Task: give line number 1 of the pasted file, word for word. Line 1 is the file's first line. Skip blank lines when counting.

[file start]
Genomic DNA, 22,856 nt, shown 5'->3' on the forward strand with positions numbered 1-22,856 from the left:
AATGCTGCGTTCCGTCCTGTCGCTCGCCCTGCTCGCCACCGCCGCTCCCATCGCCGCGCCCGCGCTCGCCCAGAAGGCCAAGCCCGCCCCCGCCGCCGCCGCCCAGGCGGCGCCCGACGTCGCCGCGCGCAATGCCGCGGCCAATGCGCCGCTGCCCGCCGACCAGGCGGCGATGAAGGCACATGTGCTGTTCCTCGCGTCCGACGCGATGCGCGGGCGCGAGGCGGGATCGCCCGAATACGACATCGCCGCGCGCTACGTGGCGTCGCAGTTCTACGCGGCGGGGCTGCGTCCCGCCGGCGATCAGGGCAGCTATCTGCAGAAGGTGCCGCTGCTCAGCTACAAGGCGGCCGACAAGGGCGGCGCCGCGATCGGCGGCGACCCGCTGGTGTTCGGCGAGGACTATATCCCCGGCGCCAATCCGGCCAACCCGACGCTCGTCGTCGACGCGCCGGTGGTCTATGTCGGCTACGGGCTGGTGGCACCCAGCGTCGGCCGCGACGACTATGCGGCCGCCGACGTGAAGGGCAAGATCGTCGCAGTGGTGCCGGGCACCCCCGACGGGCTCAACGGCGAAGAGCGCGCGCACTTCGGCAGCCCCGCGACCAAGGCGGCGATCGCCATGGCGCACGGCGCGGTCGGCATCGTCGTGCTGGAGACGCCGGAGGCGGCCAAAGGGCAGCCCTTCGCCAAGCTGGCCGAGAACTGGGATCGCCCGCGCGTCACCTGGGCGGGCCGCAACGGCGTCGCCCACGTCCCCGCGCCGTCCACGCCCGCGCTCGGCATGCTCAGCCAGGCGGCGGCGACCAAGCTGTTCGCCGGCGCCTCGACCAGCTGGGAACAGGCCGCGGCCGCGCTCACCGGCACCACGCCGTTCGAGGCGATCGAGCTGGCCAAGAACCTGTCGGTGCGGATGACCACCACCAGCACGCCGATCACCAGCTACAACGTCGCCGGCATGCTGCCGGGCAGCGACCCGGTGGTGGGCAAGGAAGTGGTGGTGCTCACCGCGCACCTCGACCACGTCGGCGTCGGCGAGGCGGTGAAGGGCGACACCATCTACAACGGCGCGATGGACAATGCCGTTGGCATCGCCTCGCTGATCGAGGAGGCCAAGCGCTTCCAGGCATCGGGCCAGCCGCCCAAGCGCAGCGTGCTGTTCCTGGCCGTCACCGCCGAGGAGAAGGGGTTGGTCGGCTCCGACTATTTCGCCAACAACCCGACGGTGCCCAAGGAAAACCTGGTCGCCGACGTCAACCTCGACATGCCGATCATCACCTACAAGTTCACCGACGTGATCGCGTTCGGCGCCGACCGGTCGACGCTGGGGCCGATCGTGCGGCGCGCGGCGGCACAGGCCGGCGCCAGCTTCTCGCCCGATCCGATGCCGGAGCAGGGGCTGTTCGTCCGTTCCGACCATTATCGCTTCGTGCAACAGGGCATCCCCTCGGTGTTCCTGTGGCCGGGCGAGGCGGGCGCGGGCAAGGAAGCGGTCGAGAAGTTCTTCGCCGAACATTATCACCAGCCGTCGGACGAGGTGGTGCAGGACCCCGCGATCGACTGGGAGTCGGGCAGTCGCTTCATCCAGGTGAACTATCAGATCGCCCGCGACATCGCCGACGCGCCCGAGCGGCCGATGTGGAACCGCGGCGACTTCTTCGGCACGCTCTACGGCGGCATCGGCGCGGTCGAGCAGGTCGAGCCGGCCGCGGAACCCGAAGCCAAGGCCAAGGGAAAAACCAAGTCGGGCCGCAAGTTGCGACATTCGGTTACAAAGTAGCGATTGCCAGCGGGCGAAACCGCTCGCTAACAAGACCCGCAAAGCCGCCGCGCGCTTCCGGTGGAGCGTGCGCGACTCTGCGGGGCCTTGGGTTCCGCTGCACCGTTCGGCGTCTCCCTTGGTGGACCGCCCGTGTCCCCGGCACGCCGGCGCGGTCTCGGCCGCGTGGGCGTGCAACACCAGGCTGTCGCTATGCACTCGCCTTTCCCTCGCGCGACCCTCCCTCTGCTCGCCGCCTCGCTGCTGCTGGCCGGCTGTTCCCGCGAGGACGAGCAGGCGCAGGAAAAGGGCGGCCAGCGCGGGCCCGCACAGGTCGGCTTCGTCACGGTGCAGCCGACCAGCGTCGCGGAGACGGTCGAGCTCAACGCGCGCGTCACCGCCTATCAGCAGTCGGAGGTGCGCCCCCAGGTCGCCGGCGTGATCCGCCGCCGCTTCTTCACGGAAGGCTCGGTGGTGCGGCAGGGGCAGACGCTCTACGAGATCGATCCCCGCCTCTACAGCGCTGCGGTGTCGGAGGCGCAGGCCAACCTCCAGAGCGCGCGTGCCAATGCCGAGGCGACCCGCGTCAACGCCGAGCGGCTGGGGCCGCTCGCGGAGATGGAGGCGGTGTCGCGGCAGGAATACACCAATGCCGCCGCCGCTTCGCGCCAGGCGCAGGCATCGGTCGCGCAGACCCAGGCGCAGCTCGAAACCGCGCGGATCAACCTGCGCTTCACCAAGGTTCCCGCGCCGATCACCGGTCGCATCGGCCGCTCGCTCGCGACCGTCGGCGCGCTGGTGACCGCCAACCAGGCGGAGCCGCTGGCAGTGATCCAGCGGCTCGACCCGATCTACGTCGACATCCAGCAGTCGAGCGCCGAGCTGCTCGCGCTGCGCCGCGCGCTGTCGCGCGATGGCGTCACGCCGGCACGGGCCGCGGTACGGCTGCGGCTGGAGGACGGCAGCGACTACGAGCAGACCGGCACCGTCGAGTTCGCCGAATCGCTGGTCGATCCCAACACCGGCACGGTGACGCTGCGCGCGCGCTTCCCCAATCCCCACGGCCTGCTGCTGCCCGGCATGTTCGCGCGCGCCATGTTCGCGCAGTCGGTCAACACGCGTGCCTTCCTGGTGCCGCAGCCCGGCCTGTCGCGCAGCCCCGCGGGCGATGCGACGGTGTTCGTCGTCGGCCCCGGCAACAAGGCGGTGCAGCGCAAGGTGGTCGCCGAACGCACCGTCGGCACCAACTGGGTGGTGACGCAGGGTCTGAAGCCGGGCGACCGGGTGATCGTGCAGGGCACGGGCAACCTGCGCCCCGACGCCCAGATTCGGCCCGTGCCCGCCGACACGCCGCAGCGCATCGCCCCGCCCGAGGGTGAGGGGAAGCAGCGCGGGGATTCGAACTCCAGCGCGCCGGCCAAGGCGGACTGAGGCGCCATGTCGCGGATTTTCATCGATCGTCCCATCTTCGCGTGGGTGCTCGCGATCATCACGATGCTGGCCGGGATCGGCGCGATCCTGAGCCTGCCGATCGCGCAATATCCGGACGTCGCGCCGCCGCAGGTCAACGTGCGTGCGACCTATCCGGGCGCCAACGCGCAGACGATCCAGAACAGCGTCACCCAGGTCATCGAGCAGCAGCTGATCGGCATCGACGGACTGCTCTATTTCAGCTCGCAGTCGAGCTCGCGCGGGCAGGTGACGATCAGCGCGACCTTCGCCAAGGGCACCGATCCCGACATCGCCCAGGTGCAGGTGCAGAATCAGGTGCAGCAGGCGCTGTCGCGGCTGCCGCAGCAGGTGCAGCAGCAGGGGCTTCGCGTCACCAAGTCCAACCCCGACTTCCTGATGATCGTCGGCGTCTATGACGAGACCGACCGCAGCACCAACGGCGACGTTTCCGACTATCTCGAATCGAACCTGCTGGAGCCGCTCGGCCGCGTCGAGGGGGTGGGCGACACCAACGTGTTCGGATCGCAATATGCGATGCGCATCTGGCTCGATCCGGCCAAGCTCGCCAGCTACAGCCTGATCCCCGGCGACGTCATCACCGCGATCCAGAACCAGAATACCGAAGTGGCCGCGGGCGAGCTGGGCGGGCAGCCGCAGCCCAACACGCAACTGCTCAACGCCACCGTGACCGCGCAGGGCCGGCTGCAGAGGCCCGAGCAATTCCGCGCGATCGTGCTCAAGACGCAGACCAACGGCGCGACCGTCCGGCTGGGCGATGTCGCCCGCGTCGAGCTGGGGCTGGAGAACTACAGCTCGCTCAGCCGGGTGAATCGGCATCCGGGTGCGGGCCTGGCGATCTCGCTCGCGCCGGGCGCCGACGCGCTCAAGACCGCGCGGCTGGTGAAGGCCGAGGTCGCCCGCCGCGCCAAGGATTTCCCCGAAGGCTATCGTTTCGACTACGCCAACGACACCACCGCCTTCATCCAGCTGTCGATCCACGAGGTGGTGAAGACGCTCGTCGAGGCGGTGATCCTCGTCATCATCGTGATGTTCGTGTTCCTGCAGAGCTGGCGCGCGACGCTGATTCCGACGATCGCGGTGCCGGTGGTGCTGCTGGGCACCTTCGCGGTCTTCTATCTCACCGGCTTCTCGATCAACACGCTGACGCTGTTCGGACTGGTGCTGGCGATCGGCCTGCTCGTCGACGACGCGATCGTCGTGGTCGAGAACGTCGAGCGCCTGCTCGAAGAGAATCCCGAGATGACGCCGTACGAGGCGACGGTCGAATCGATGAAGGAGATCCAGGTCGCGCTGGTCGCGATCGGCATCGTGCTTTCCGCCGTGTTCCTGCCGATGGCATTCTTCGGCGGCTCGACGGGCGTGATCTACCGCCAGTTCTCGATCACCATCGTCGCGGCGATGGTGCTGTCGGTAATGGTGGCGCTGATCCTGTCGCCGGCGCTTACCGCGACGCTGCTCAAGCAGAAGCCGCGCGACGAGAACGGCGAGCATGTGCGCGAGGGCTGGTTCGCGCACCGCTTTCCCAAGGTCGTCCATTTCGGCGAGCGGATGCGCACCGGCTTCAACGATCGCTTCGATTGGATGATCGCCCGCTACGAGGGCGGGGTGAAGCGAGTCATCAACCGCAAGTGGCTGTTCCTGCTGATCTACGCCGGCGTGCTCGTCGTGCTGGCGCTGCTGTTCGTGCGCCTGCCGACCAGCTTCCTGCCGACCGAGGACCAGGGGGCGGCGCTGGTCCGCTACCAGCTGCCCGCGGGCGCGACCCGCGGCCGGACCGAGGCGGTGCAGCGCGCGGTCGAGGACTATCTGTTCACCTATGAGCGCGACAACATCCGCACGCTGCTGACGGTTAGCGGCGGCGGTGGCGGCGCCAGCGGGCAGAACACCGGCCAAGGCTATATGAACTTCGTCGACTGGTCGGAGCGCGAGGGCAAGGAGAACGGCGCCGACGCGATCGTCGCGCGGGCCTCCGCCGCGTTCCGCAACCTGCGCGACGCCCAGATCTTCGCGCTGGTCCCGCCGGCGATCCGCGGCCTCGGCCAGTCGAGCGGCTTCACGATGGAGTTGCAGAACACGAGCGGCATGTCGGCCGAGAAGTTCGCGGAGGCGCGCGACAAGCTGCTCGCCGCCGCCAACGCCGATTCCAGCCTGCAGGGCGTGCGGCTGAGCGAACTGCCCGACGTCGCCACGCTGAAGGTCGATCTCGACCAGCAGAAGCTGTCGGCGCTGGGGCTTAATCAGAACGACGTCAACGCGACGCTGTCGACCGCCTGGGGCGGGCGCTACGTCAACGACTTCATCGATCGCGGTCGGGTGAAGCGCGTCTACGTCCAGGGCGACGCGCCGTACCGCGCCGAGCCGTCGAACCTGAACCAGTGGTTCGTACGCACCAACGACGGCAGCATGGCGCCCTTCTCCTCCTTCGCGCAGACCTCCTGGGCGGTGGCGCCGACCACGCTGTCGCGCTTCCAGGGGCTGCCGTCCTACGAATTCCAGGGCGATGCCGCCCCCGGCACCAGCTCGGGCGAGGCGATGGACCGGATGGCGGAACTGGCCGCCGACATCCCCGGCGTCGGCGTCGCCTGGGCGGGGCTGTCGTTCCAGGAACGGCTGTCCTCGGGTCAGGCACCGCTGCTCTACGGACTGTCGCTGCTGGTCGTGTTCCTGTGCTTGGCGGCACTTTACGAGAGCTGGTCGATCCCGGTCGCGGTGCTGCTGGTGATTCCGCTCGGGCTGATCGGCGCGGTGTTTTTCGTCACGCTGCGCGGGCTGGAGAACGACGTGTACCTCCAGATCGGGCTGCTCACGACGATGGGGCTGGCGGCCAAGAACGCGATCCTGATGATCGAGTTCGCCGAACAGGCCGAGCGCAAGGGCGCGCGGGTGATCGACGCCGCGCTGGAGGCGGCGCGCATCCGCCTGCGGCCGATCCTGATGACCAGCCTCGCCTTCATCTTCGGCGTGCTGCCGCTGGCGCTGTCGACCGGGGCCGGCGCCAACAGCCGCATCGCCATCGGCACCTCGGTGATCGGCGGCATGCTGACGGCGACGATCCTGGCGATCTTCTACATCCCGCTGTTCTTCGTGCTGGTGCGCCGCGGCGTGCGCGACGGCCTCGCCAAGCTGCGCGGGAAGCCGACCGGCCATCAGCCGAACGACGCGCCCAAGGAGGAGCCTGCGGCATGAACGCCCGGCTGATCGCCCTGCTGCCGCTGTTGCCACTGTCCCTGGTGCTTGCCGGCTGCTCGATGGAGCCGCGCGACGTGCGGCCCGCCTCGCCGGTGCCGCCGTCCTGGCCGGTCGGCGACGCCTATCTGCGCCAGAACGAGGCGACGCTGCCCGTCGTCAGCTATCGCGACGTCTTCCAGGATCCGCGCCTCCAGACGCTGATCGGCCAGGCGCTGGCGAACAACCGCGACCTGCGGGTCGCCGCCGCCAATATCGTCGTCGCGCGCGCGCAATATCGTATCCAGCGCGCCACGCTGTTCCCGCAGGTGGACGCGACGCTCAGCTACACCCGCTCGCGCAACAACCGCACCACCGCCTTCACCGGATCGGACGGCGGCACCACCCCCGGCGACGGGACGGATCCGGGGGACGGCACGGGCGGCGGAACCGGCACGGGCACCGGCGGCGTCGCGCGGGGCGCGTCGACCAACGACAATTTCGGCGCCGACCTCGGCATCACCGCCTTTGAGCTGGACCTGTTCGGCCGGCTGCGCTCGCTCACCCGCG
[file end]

Genomic DNA, 22,856 nt, shown 5'->3' on the forward strand with positions numbered 1-22,856 from the left: